posted on Aug, 6 2009 @ 10:15 AM
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Reply to post by Merigold
 


Very valid point. However the only thing we can do is speculate really. There isn't a surefire method of knowing if we just lack the documentation or if the disaster rate is actually increasing.


 
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posted on Aug, 6 2009 @ 10:16 AM
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I hope this link works...this is the 2nd post i've made and was too lazy to look up how to post links..link is to video of what the inland hurricane was like.



posted on Aug, 6 2009 @ 10:36 AM
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reply to post by Neopan100
 


I live in Missouri and sometime in the begginning of May we had storms hit and we got 10 inches of rain. It seemed a lot like a huricane because the amount of rain and wind.
I know in 2008 we had so many severe storms and I often joked to my family about how many hurricanes we had in 2008 in Missouri.
My friend from Flordia will call up asking how was the hurricane. I was laughing because you think it would be the other way around.
These storms are not tornados and they are worse than severe storms. Maybe someday in the future they will finally classify these super severe storms as inland hurricanes. It is possible a storm can sit and spin. It can also have winds moving in directions just like a hurricane. The only difference from experience and seeing hurricanes in videos is the lack of ocean surge.



posted on Aug, 6 2009 @ 10:43 AM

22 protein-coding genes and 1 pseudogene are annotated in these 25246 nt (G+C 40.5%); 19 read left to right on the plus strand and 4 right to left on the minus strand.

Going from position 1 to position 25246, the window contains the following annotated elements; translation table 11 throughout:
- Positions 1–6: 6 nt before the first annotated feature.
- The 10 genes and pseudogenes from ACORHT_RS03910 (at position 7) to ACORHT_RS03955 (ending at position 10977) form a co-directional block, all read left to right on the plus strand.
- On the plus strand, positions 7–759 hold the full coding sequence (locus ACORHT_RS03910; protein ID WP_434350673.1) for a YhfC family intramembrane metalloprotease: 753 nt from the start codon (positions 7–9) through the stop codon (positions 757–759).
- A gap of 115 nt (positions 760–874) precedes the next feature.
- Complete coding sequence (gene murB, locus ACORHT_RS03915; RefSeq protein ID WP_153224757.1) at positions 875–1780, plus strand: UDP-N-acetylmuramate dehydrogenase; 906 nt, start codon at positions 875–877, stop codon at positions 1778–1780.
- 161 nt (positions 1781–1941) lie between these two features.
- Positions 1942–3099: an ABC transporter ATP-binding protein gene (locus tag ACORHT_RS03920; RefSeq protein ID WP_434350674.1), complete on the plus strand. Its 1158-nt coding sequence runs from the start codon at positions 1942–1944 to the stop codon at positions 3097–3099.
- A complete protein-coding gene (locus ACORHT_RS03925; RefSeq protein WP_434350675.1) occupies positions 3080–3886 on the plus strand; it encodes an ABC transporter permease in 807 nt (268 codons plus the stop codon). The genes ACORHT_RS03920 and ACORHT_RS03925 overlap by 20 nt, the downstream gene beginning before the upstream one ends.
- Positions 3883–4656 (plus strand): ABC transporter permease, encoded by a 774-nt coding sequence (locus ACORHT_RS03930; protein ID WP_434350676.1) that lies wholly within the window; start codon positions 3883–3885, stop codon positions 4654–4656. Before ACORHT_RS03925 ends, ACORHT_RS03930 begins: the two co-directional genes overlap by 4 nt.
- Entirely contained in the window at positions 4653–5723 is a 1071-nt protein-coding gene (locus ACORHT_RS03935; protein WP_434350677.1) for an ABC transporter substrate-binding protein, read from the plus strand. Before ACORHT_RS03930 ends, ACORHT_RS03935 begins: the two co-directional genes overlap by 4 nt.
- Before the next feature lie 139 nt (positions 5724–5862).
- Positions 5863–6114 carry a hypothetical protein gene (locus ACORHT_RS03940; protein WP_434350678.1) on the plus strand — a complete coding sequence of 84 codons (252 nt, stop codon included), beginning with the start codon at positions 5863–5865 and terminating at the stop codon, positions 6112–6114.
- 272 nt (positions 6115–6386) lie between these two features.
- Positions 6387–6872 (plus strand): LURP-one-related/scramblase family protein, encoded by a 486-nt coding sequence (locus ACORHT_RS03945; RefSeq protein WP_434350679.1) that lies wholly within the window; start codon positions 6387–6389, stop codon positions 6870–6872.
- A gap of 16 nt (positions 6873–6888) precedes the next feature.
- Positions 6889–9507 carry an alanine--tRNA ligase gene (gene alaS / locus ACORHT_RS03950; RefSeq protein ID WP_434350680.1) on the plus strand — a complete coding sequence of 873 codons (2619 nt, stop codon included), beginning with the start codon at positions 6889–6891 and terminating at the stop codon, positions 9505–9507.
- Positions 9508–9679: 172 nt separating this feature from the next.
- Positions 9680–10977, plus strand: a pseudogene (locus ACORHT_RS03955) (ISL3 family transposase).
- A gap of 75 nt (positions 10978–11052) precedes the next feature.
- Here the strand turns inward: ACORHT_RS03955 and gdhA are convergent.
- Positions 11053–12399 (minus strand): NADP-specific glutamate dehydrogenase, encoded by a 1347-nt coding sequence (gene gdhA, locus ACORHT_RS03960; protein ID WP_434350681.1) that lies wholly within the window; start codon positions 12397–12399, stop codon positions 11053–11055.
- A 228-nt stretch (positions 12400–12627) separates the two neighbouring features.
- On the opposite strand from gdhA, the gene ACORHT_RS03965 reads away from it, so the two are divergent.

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reply to post by dreamseeker
 











Pictures of damage of a severe storm that hit.
The last picture was about a mile and half from my apartment. Damage was widespread over a 5-10 mile radius. They said this was a tornado but it did not sound like one. It sounded like very very strong winds.
It reminded me of a hurricane.
This happened May 1, 2008 in the middle of the night.
The stop sign picture looks as if the wind bent it over. If it was a tornado it was an F4 I believe.

[edit on 6-8-2009 by dreamseeker]



posted on Aug, 6 2009 @ 11:27 AM
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reply to post by dreamseeker
 



The storm that hit s. Illinois on may 8 was an Inland Hurricane or Derecho according to weather.com. I'm not for sure why it didn't really hit mainstream media..I think it was on CNN but I can't say for sure. We didn't have power for a week and some places had no power, phone, sat service for a month. If you follow the youtube link you can see our local weather guy showing the radar during and after the storm. Williamson County, Illinois got the "eye of the storm"...it was so bizarre hearing that. Right after he said that..the power went off.



posted on Aug, 6 2009 @ 11:42 AM
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reply to post by Neopan100
 


I certianly believe it. I am watching video on you tube now. It is much like the storms we have been having in missouri for the past few years. I am sure when you are there in person it is more dramatic.
I am going to buy a camcorder so I can record these storms that come in. Weather fascinates me.



posted on Aug, 6 2009 @ 04:05 PM
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Disasters no fun ?


Post some Actress news, maybe people are more interested...